Naud stressed that Act 381 is voluntary on all sides. He said that in Michigan, the initial idea was to redevelop contaminated facilities, obsolete or blighted properties, but that it had been broadened to include the goal of overcoming hurdles to infill urban development. Related to that goal, Naud said, one could find brownfield credits applied to sanitary upgrades, footing drain disconnects, storm drain improvements and the like. The idea, said Naud, was to identify elements of a project that – if removed from the project – would result in a failed project. An example, he said would be the parking structure for the Lower Town project.

Naud said that Ann Arbor requires removal of contamination, as opposed to allowing containment of contaminants on site (institutional control).

On the issue of exactly what taxes are involved, Naud explained that brownfield credits allow collection on the increment from all taxing millages, which is currently 56.5 mils: 24 mils for schools and 32.5 for the city. Existing taxes continued to be collected by taxing entities, so there is no reduction in taxes. With respect to schools, Naud said, Proposition A requires all school taxes to go first to the state, which then pays schools on a per-student basis, and that level of payment is guaranteed by the state. The state has the right, through MEGA, to deny the award of brownfield credits by a local brownfield authority.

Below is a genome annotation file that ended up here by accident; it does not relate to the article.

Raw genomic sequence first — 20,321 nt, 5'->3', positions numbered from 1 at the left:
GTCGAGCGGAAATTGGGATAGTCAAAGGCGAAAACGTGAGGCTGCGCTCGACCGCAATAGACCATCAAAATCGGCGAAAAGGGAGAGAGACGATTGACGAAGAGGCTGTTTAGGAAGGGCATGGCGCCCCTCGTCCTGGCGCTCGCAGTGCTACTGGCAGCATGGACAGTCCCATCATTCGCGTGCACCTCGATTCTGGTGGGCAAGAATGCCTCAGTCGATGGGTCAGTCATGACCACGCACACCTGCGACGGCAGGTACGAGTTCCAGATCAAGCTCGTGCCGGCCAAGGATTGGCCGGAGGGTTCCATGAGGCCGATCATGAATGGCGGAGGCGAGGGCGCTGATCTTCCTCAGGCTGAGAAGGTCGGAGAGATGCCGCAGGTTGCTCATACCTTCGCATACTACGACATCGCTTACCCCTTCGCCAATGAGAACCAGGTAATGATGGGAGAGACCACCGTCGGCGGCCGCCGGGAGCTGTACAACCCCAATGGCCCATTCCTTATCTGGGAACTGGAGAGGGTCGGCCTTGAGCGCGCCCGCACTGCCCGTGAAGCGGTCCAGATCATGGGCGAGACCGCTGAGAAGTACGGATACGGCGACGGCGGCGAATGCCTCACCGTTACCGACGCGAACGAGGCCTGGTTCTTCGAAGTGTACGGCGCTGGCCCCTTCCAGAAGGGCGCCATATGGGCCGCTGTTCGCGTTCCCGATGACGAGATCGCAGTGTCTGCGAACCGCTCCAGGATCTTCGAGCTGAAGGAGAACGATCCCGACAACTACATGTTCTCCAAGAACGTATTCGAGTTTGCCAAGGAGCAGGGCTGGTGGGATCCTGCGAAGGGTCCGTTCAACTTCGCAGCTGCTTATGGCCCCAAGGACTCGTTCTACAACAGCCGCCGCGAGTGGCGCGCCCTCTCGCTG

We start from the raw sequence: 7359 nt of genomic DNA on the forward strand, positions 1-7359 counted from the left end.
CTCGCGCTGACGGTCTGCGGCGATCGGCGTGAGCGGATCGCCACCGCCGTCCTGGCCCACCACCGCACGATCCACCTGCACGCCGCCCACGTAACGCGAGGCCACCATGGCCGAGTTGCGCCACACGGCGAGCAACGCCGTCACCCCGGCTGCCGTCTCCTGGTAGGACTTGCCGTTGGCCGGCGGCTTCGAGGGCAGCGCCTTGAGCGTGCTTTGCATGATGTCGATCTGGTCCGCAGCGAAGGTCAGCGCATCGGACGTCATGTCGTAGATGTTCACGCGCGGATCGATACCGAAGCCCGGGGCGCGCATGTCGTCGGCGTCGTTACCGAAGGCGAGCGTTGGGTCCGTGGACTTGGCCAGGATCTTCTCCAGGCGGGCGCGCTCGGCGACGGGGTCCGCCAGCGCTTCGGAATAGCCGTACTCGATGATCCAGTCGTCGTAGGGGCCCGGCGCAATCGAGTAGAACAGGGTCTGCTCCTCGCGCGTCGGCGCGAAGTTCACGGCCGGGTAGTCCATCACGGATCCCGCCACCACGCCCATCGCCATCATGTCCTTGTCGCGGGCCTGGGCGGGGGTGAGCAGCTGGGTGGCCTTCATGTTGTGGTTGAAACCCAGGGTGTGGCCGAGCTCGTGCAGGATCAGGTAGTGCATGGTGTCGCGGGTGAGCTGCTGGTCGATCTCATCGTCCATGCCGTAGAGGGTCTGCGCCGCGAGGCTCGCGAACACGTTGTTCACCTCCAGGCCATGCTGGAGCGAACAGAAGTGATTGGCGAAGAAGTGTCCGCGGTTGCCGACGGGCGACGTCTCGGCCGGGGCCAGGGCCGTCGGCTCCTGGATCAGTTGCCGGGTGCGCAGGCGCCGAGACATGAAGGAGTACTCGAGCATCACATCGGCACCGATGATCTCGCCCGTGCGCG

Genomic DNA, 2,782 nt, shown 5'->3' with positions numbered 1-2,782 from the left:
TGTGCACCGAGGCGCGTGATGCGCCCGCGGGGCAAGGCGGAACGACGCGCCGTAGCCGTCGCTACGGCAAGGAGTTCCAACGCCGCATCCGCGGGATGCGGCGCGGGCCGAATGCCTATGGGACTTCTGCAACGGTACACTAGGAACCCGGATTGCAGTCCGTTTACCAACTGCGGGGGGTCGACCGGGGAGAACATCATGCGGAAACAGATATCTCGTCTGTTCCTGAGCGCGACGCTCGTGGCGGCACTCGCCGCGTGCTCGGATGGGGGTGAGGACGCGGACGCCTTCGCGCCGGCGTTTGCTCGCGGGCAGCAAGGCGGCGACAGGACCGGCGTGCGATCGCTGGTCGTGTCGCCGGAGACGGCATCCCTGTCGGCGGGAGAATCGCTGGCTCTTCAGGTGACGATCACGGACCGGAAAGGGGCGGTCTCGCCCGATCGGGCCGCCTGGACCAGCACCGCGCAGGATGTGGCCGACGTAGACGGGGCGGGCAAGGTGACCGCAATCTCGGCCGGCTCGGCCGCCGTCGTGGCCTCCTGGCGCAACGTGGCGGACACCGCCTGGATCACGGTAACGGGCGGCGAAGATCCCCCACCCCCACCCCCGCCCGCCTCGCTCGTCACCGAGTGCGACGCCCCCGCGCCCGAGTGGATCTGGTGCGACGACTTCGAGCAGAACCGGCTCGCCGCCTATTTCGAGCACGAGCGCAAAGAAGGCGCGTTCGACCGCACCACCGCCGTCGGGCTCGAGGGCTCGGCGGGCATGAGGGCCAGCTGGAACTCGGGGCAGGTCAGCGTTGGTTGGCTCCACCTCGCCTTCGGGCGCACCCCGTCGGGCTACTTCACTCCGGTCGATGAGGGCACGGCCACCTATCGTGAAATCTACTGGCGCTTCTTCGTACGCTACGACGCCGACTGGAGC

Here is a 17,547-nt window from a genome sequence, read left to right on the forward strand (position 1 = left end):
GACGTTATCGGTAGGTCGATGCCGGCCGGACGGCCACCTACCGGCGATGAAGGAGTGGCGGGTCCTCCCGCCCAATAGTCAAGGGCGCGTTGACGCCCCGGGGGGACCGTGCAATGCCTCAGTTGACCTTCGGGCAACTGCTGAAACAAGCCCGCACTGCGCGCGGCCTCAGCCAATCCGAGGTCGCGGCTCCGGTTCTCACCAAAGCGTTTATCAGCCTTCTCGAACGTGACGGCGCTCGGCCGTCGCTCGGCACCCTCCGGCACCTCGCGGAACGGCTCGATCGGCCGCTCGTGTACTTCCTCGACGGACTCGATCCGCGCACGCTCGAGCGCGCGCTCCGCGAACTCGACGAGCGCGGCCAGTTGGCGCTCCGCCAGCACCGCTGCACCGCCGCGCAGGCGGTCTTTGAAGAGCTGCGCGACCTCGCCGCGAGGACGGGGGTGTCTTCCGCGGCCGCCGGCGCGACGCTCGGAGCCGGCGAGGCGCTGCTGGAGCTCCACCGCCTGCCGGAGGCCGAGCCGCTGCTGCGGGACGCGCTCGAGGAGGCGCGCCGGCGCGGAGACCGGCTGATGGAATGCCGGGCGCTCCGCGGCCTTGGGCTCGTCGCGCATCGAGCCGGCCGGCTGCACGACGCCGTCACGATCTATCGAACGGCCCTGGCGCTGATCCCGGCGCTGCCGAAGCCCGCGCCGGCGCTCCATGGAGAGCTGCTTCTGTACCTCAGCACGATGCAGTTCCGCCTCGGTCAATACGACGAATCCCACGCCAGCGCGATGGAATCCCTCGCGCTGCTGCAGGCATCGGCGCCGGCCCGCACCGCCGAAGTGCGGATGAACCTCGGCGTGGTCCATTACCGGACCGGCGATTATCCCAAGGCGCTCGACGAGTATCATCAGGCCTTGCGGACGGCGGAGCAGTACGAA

The security for the city is that brownfield credits are only paid as reimbursements for actual costs paid by the developer, and this is why developers can also ask for brownfield credits to cover interest – in the case of 601 S. Forest, they are not. In response to a later query by Councilmember Margie Teall, Naud would clarify that reimbursement was the rule not just for environmental cleanup, but also for other eligible activities like site preparation.